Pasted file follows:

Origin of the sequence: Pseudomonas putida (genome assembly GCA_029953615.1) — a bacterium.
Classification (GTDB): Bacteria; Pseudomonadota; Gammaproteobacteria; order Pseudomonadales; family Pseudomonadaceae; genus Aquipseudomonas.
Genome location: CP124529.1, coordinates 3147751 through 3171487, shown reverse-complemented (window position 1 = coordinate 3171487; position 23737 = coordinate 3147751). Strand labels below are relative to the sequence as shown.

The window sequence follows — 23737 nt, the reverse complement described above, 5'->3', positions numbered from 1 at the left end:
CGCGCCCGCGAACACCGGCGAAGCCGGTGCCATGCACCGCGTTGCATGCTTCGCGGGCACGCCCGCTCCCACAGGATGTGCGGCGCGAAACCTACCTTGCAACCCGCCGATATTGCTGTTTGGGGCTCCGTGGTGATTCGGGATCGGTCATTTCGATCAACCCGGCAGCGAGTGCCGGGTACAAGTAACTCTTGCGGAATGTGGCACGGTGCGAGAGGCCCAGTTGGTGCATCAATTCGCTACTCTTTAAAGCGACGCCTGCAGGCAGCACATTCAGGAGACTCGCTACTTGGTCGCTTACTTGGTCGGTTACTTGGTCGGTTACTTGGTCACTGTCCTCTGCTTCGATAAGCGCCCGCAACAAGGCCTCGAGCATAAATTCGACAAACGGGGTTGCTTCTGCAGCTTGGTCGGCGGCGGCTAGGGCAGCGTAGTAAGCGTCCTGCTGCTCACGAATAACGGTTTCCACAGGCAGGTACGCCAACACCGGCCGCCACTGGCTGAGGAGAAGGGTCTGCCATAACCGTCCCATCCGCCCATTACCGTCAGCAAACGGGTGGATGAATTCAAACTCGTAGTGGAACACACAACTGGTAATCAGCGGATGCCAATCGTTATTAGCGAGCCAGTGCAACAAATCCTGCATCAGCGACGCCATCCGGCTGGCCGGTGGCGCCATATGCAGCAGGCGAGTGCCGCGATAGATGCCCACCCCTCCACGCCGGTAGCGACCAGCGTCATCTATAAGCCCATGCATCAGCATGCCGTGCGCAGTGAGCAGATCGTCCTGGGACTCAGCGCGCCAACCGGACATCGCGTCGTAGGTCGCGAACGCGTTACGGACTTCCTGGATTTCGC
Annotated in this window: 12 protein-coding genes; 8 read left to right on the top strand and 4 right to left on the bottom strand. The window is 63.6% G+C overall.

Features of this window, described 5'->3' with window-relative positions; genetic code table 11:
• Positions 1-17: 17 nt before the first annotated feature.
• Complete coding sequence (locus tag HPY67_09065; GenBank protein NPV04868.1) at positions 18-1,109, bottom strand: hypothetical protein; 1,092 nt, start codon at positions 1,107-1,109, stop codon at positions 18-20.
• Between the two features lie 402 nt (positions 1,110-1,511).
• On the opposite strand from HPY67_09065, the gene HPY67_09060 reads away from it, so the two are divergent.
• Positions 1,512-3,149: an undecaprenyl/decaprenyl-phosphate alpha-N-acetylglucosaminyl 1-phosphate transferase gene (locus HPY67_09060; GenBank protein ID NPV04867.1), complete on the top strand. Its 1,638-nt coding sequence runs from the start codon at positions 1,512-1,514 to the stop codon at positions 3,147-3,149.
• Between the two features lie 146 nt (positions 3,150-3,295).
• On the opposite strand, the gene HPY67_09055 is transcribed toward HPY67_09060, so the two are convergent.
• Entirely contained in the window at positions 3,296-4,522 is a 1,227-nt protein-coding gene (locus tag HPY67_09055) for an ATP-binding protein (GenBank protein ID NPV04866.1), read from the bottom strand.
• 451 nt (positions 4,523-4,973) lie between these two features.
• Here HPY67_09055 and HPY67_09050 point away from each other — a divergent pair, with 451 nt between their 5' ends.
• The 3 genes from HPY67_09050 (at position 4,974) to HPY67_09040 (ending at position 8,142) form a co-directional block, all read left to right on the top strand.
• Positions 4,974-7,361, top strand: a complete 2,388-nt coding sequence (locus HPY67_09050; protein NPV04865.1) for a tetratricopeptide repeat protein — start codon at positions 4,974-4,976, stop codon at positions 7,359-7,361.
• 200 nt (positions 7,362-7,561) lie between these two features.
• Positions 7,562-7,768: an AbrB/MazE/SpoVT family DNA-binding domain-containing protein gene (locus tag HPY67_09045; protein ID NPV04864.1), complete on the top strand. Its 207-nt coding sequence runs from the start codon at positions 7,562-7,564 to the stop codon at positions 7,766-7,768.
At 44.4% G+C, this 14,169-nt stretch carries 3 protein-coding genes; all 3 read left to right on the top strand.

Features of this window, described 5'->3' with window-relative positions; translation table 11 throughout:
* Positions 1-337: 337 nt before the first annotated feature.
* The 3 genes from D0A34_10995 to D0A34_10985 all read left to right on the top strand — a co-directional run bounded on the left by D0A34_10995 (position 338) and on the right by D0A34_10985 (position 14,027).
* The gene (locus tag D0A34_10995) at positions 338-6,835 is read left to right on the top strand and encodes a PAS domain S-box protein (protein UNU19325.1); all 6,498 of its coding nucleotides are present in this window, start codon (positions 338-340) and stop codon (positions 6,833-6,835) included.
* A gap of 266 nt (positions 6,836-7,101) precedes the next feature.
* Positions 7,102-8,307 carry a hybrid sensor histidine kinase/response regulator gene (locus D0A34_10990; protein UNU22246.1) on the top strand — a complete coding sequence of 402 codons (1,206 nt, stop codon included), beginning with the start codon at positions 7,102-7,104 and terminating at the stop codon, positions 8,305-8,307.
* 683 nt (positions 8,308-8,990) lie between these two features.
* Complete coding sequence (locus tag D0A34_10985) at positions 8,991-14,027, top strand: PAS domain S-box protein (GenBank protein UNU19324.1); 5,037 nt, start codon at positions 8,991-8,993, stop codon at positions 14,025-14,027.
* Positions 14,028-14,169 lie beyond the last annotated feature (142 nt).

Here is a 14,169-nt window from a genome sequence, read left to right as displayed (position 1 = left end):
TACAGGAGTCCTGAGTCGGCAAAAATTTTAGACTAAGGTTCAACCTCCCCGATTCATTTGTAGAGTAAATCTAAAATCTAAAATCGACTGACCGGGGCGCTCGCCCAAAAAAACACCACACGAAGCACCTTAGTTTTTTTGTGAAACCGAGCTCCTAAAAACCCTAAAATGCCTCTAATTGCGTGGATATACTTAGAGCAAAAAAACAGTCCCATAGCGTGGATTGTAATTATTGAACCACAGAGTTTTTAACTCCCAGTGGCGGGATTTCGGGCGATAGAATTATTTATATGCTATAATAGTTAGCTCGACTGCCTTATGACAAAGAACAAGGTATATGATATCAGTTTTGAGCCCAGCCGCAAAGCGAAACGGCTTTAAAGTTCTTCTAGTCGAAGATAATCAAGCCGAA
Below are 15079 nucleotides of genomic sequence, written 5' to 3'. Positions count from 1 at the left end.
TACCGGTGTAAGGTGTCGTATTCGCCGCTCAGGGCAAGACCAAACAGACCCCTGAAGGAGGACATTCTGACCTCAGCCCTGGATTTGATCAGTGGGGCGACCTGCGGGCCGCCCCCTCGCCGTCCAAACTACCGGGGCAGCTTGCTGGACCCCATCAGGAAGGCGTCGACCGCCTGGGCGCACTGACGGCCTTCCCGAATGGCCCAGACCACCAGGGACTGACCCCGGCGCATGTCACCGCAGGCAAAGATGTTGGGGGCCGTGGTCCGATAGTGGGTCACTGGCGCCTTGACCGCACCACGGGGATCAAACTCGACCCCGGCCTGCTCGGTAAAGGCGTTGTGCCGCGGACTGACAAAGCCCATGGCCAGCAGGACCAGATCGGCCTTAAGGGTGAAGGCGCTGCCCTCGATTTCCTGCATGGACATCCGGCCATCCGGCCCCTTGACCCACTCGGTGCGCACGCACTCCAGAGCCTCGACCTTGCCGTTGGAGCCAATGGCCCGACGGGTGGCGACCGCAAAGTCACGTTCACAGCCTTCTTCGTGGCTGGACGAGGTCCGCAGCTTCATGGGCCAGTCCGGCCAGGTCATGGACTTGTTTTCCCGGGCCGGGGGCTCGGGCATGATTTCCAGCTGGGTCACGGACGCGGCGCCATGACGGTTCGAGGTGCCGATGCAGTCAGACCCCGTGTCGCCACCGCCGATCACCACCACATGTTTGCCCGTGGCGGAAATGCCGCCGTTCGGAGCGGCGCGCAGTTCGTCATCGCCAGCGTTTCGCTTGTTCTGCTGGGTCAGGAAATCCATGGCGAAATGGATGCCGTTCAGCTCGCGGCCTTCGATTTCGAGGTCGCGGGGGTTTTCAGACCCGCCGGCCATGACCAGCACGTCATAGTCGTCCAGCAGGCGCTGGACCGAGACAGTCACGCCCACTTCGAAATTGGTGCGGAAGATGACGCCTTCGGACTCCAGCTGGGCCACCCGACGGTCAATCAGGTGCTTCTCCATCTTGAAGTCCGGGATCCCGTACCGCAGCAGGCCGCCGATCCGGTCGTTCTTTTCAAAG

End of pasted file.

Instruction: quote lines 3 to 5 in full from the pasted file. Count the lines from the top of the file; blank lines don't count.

Genome location: CP124529.1, coordinates 3147751 through 3171487, shown reverse-complemented (window position 1 = coordinate 3171487; position 23737 = coordinate 3147751). Strand labels below are relative to the sequence as shown.

The window sequence follows — 23737 nt, the reverse complement described above, 5'->3', positions numbered from 1 at the left end:
CGCGCCCGCGAACACCGGCGAAGCCGGTGCCATGCACCGCGTTGCATGCTTCGCGGGCACGCCCGCTCCCACAGGATGTGCGGCGCGAAACCTACCTTGCAACCCGCCGATATTGCTGTTTGGGGCTCCGTGGTGATTCGGGATCGGTCATTTCGATCAACCCGGCAGCGAGTGCCGGGTACAAGTAACTCTTGCGGAATGTGGCACGGTGCGAGAGGCCCAGTTGGTGCATCAATTCGCTACTCTTTAAAGCGACGCCTGCAGGCAGCACATTCAGGAGACTCGCTACTTGGTCGCTTACTTGGTCGGTTACTTGGTCGGTTACTTGGTCACTGTCCTCTGCTTCGATAAGCGCCCGCAACAAGGCCTCGAGCATAAATTCGACAAACGGGGTTGCTTCTGCAGCTTGGTCGGCGGCGGCTAGGGCAGCGTAGTAAGCGTCCTGCTGCTCACGAATAACGGTTTCCACAGGCAGGTACGCCAACACCGGCCGCCACTGGCTGAGGAGAAGGGTCTGCCATAACCGTCCCATCCGCCCATTACCGTCAGCAAACGGGTGGATGAATTCAAACTCGTAGTGGAACACACAACTGGTAATCAGCGGATGCCAATCGTTATTAGCGAGCCAGTGCAACAAATCCTGCATCAGCGACGCCATCCGGCTGGCCGGTGGCGCCATATGCAGCAGGCGAGTGCCGCGATAGATGCCCACCCCTCCACGCCGGTAGCGACCAGCGTCATCTATAAGCCCATGCATCAGCATGCCGTGCGCAGTGAGCAGATCGTCCTGGGACTCAGCGCGCCAACCGGACATCGCGTCGTAGGTCGCGAACGCGTTACGGACTTCCTGGATTTCGC